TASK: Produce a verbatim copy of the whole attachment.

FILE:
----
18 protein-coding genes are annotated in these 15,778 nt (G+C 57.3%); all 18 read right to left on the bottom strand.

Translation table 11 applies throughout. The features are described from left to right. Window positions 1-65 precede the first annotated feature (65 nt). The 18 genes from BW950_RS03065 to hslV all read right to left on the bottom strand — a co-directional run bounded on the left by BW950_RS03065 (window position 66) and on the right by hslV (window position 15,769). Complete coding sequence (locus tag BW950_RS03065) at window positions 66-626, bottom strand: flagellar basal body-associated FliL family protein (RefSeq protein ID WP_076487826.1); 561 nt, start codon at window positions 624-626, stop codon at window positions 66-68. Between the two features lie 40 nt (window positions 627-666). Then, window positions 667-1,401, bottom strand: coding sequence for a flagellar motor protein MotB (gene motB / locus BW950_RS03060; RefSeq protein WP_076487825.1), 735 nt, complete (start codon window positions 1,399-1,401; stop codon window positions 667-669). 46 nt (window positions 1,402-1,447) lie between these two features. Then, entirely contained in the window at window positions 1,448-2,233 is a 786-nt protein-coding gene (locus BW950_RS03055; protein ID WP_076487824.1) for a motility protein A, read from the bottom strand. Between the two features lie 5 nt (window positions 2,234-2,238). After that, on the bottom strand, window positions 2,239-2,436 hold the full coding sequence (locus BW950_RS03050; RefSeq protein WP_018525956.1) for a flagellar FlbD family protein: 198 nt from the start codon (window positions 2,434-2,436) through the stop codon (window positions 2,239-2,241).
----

18 protein-coding genes are annotated in these 15,778 nt (G+C 57.3%); all 18 read right to left on the bottom strand.

Translation table 11 applies throughout. The features are described from left to right. Window positions 1-65 precede the first annotated feature (65 nt). The 18 genes from BW950_RS03065 to hslV all read right to left on the bottom strand — a co-directional run bounded on the left by BW950_RS03065 (window position 66) and on the right by hslV (window position 15,769). Complete coding sequence (locus tag BW950_RS03065) at window positions 66-626, bottom strand: flagellar basal body-associated FliL family protein (RefSeq protein ID WP_076487826.1); 561 nt, start codon at window positions 624-626, stop codon at window positions 66-68. Between the two features lie 40 nt (window positions 627-666). Then, window positions 667-1,401, bottom strand: coding sequence for a flagellar motor protein MotB (gene motB / locus BW950_RS03060; RefSeq protein WP_076487825.1), 735 nt, complete (start codon window positions 1,399-1,401; stop codon window positions 667-669). 46 nt (window positions 1,402-1,447) lie between these two features. Then, entirely contained in the window at window positions 1,448-2,233 is a 786-nt protein-coding gene (locus BW950_RS03055; protein ID WP_076487824.1) for a motility protein A, read from the bottom strand. Between the two features lie 5 nt (window positions 2,234-2,238). After that, on the bottom strand, window positions 2,239-2,436 hold the full coding sequence (locus BW950_RS03050; RefSeq protein WP_018525956.1) for a flagellar FlbD family protein: 198 nt from the start codon (window positions 2,434-2,436) through the stop codon (window positions 2,239-2,241).